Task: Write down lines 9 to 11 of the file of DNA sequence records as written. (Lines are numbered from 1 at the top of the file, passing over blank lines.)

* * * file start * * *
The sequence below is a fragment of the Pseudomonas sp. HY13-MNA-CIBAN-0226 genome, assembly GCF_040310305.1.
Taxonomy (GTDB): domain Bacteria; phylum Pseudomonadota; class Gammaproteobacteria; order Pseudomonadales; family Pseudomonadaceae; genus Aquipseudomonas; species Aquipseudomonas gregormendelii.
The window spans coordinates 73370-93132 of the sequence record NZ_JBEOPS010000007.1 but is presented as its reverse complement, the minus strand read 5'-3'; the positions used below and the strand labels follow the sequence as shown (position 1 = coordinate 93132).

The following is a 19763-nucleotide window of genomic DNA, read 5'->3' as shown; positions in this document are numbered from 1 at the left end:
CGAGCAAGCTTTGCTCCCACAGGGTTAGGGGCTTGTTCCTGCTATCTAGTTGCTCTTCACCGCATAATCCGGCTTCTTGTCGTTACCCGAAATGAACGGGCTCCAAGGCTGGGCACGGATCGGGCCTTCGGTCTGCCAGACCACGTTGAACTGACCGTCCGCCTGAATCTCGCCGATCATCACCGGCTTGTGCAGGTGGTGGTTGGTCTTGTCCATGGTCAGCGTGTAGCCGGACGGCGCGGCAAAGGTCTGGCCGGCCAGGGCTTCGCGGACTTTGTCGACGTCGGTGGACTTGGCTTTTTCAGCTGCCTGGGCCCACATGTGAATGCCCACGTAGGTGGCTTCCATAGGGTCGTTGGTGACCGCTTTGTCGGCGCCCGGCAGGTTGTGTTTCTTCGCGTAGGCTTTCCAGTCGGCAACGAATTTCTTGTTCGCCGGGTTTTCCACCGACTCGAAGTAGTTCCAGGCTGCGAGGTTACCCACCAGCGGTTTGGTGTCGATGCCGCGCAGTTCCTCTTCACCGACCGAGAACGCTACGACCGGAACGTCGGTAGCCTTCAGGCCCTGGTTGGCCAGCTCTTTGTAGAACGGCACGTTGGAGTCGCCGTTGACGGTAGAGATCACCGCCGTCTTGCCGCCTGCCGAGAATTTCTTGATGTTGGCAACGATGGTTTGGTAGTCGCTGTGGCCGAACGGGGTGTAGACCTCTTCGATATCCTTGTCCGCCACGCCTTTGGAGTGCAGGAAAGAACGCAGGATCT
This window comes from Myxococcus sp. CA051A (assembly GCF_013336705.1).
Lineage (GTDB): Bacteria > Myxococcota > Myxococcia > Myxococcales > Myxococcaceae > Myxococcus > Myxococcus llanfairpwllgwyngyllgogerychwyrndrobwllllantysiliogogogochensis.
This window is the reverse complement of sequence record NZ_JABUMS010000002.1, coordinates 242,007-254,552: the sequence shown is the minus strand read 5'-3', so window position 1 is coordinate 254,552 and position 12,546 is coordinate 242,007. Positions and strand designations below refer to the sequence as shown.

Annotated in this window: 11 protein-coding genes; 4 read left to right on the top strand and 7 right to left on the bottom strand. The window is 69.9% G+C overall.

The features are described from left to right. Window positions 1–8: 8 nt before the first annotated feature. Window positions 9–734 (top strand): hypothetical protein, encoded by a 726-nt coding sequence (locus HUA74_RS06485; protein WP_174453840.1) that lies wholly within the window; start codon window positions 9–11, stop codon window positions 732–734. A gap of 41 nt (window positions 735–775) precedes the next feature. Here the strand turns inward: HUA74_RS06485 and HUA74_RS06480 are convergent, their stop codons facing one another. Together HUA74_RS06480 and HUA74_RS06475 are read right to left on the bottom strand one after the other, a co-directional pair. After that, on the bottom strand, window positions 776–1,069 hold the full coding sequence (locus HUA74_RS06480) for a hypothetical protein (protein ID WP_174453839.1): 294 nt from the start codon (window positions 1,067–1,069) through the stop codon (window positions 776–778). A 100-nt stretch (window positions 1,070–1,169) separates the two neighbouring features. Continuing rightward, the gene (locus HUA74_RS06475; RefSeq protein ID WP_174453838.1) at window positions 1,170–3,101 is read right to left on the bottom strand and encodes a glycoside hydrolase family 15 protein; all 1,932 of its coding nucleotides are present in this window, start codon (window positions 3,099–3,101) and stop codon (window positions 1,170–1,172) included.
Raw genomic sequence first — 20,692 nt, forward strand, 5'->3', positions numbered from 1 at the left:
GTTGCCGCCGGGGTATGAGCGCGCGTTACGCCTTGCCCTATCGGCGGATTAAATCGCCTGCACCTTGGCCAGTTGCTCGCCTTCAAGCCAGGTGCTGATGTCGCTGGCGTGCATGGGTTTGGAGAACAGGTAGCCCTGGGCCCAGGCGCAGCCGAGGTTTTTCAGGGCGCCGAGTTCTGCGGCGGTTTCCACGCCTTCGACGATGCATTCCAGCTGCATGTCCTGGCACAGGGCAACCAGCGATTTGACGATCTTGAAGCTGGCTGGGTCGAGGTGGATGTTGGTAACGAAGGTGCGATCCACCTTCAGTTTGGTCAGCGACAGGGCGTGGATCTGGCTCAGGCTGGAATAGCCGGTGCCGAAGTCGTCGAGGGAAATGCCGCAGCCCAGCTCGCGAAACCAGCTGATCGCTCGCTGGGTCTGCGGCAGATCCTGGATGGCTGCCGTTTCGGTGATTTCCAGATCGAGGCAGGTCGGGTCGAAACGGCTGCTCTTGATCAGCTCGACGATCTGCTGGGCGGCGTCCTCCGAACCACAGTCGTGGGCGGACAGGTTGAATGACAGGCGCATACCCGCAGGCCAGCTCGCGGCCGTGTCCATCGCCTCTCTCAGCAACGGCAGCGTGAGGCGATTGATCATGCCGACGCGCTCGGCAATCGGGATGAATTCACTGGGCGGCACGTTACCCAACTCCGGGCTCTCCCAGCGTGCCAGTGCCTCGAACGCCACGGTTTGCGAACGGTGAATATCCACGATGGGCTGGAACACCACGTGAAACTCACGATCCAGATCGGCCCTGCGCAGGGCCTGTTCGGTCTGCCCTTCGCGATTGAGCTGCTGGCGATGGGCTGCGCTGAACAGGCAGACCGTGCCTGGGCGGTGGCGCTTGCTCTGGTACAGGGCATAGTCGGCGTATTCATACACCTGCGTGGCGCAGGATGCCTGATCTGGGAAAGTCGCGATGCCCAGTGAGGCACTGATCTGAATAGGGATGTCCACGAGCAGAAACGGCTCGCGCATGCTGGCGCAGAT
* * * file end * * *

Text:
Annotated in this window: 11 protein-coding genes; 4 read left to right on the top strand and 7 right to left on the bottom strand. The window is 69.9% G+C overall.

The features are described from left to right. Window positions 1–8: 8 nt before the first annotated feature. Window positions 9–734 (top strand): hypothetical protein, encoded by a 726-nt coding sequence (locus HUA74_RS06485; protein WP_174453840.1) that lies wholly within the window; start codon window positions 9–11, stop codon window positions 732–734. A gap of 41 nt (window positions 735–775) precedes the next feature. Here the strand turns inward: HUA74_RS06485 and HUA74_RS06480 are convergent, their stop codons facing one another. Together HUA74_RS06480 and HUA74_RS06475 are read right to left on the bottom strand one after the other, a co-directional pair. After that, on the bottom strand, window positions 776–1,069 hold the full coding sequence (locus HUA74_RS06480) for a hypothetical protein (protein ID WP_174453839.1): 294 nt from the start codon (window positions 1,067–1,069) through the stop codon (window positions 776–778). A 100-nt stretch (window positions 1,070–1,169) separates the two neighbouring features. Continuing rightward, the gene (locus HUA74_RS06475; RefSeq protein ID WP_174453838.1) at window positions 1,170–3,101 is read right to left on the bottom strand and encodes a glycoside hydrolase family 15 protein; all 1,932 of its coding nucleotides are present in this window, start codon (window positions 3,099–3,101) and stop codon (window positions 1,170–1,172) included.
Raw genomic sequence first — 20,692 nt, forward strand, 5'->3', positions numbered from 1 at the left: